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Why Calves Need Water In Winter

Maureen Hanson

November 4, 2020

It’s challenging to feed water to young dairy calves in the freezing months of winter, but it’s also highly important.

The liquid diet of milk or milk replacer does not provide enough water to fuel proper digestive-system development, according to Dr. Jim Quigley, Calf and Heifer Research and Technical Manager for Provimi North America. “Milk or milk replacer does not constitute ‘free water,’ because it bypasses the rumen and reticulum and travels straight to the abomasum via the esophageal groove, which is active in calves until about 12 weeks of age,” said Quigley.

He further explained via his “Calf Notes” educational series that “free water” is necessary for rumen development, because the rumen bacteria that ferment feed in the rumen and covert it to volatile fatty acids (VFAs) need a water environment to grow. VFAs are critical to growing and developing the rumen. Without this critical water (and dry feed) intake early in life, rumen development will be slowed, and calves will not transition well to weaning.

Early life water consumption in calves both encourages starter grain intake, and enhances the rumen fermentation process to digest and convert it to valuable VFAs. Research on water availability to young calves has repeatedly shown that calves receiving access to free water eat more starter grain and gain more weight than those receiving liquids only via milk or milk replacer.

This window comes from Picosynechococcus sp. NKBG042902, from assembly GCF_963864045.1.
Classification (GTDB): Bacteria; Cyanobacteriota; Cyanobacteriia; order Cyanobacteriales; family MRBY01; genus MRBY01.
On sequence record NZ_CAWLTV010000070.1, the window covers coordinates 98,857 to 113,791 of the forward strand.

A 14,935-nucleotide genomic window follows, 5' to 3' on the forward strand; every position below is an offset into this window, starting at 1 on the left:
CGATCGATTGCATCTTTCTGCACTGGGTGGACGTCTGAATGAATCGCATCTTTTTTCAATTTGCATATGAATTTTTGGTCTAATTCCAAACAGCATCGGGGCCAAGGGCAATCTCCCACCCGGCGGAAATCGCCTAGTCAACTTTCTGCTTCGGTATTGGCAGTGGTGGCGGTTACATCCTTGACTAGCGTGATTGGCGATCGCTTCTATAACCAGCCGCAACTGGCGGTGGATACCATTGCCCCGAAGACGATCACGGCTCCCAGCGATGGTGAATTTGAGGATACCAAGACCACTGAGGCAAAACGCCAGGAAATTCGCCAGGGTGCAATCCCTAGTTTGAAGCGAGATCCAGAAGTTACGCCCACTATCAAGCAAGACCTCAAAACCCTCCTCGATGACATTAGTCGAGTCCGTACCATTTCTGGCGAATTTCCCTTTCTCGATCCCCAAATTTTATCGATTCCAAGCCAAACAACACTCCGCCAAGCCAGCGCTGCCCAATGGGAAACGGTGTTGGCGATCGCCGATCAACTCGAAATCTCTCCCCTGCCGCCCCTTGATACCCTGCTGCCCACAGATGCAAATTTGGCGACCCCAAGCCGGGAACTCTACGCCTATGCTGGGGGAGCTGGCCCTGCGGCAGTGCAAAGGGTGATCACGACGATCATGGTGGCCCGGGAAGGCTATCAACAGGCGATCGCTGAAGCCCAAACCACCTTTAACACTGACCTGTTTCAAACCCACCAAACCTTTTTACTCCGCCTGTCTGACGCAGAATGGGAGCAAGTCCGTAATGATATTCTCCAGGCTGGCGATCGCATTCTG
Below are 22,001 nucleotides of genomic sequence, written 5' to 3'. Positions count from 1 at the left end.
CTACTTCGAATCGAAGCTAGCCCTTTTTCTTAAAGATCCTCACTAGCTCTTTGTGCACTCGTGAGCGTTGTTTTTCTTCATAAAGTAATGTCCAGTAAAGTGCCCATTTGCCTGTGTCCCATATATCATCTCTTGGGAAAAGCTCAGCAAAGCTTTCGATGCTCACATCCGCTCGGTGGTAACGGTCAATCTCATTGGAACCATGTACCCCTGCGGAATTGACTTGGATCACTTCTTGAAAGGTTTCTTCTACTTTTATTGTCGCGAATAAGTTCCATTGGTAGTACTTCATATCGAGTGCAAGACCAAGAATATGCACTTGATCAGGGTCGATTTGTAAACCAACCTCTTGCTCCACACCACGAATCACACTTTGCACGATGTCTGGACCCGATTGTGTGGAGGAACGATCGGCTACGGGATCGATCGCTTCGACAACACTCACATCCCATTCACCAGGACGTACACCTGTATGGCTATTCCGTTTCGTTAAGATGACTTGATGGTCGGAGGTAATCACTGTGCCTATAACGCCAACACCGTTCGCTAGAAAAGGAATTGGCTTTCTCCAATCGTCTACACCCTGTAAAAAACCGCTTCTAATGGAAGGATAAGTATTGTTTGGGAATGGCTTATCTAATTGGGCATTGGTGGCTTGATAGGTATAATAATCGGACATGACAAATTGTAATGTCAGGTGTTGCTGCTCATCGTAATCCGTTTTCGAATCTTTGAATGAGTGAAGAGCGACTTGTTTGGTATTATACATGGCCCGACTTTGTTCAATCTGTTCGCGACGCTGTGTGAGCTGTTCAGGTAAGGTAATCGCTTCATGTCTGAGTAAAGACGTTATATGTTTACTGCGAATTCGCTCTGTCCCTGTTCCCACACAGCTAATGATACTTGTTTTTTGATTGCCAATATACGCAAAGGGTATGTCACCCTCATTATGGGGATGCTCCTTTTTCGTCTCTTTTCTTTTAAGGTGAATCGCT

Kertz et al. (JDS 67:2964-2969) found that calves receiving water ate 31% more starter grain and gained 38% more weight in the first 4 weeks of life. Another study in the United Kingdom (Volac 2017) showed that, in the first 11 weeks of life, providing water versus no water yielded a 19% gain advantage for calves fed a conventional milk-replacer diet, and a 24% gain advantage for calves fed an intensive milk-replacer diet.

Unfortunately, the average age at which U.S. dairy producers begin to offer calves free-choice water – according to the most recent USDA statistics – is about 17 days. Quigley and other industry experts would like to see that happen much sooner, as early as the first day of life.

While very young calves will drink little water at first, its availability is important so they can become accustomed to having access to it. Unfortunately, that can be a challenge in the winter, but no less important. University of Minnesota Dairy Extension Educator Jim Salfer offers the following advice for winter water feeding:

• Offer warm water immediately after calves are finished with their milk; empty pails after 10 minutes to prevent from freezing. • As an alternative, offer warm water for short periods daily at times separate from feeding.

In either case, it is important to provide the water at a consistent time every day, so calves get used to the routine. And despite cold ambient temperatures, calves maintain a body their body temperature and rumen temperature at 101.5-103.5˚F. Warming the water to a similar temperature will draw less energy reserves from the calves to regulate these internal temperatures.



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